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Controls operators are duped by bogus emails

22 January, 2013

In an experiment conducted by US cyber-security researchers, 26% of control systems users were fooled by bogus emails sent to them, and clicked on links in these emails.

False emails are said to be the entry route used for more than 90% of targeted cyber-attacks, in a technique  known as “spear-phishing”.

In the experiment, Tyler Klinger, a security researcher with Critical Intelligence and Scott Greaux of PhishMe, sent spear-phishing emails to more than 70 employees working on industrial controls and other critical systems at two companies involved with power plants and pipeline maintenance (with the companies’ agreement). They found the employees’ email details using the Jigsaw service that provides crowd-sourced contact information for sales teams, and confirmed the addresses via company and industry Web sites and LinkedIn, which also revealed their contacts.

Using this information, they sent emails to the targeted individuals that appeared to come from colleagues and contacts, and seemed to offer job opportunities or software training. The addressees were invited to click on a link for more details. One email focused on a Rockwell Automation product that the target was familiar with, and included a link that appeared to go to Rockwell’s Web site. 

Of the 23 employees who worked on industrial control systems in one company, seven clicked on the link. Of the 49 employees targeted in the second company, 11 clicked the link. One person clicked on the bogus link four times when it didn’t appear to work. The job titles of those targeted included automation technician, control room supervisor and process controls engineer.

Clicking on email links can allow attackers to access company networks. Reporting his findings to the recent S4 security conference in Florida, organised by Digital Bond, Klinger pointed out that even if attackers could not access a target company’s Scada systems, they could still gather information from emails and instant messaging systems.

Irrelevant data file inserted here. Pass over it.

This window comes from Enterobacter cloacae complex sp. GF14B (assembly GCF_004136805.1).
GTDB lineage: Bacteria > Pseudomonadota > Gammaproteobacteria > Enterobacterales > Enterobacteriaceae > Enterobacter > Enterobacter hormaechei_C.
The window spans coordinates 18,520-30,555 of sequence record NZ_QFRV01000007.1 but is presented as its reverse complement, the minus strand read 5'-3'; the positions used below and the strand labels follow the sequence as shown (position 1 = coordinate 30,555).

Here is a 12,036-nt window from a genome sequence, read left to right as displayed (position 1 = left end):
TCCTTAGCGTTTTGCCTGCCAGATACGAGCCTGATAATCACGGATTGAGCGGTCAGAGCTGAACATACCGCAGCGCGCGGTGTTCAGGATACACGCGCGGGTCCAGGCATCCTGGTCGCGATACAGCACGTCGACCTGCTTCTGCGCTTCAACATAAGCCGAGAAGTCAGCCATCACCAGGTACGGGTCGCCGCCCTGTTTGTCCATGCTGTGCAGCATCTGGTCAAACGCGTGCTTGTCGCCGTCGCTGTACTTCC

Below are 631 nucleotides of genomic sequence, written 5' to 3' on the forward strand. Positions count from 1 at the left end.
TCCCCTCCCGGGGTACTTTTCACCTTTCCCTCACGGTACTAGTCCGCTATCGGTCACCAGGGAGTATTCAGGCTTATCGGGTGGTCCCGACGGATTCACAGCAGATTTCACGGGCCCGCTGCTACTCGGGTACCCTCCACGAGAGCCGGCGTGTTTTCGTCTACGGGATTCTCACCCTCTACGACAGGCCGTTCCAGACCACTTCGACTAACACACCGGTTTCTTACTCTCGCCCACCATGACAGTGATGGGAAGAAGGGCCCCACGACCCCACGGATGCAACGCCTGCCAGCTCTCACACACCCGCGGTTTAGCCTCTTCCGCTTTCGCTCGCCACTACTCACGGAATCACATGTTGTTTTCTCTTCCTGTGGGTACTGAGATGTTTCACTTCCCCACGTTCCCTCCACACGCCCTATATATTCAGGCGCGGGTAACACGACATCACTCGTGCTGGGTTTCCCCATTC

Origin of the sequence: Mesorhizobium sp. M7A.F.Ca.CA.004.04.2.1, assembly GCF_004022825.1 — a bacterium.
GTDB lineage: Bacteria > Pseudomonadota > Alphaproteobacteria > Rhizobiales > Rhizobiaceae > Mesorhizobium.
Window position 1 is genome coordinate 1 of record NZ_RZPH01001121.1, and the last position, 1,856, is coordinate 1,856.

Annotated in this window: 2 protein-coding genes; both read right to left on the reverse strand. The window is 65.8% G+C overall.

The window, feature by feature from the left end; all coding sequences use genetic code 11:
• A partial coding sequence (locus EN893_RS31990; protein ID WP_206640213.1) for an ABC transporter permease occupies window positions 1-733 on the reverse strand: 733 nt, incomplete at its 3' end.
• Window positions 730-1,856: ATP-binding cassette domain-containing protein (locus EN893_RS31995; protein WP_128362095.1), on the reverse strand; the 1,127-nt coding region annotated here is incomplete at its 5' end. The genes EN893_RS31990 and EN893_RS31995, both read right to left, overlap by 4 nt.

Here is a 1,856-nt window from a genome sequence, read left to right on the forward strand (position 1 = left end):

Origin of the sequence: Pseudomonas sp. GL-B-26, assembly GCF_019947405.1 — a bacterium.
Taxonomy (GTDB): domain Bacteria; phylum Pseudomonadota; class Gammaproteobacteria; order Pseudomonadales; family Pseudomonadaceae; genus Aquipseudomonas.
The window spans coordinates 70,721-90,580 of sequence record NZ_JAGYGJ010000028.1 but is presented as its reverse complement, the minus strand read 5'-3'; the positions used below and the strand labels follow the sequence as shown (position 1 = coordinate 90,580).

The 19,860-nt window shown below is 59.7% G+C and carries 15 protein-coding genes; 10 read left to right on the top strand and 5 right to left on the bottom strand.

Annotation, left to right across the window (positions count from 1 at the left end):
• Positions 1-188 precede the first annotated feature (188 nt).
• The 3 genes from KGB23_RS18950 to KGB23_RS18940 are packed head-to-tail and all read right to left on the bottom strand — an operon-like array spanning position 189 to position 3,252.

According to Dale Peterson, founder and CEO of Digital Bond, the most important lesson from the spear-phishing experiment is that “it demonstrates that computers on corporate, Internet and external networks are easily compromised and should not regularly connect to industrial control systems (ICSs). These connections should be limited to emergency situations with specific processes to enable the temporary access.”

In a blogged comment, Peterson points out that if the spear-phishing victims’ browsers were missing security patches, their computers could be compromised. Attackers could also load keystroke-loggers or similar programs and gain whatever access the computer or user had to the company’s ICS.

The lesson to learn from the experiment, says Peterson, is to treat corporate networks as “untrusted” and to prevent inbound access to the ICS, except for emergencies. Companies should also work on the spear-phishing aspects of their security awareness programmes, and their incident response capabilities.

♦  According to research published last year by the security specialist Trend Micro, 91% of targeted cyber-attacks start with a spear-phishing email. Some 94% of these emails use malicious file attachments as the payload or infection source, with the remaining 6% using other methods such as installing malware through malicious links. The main file types used by attackers were: .RTF (38%), .XLS (15%), and .ZIP (13%). Executable (.EXE) files are not as popular among cybercriminals, probably because they are usually detected and blocked by virus-checkers.




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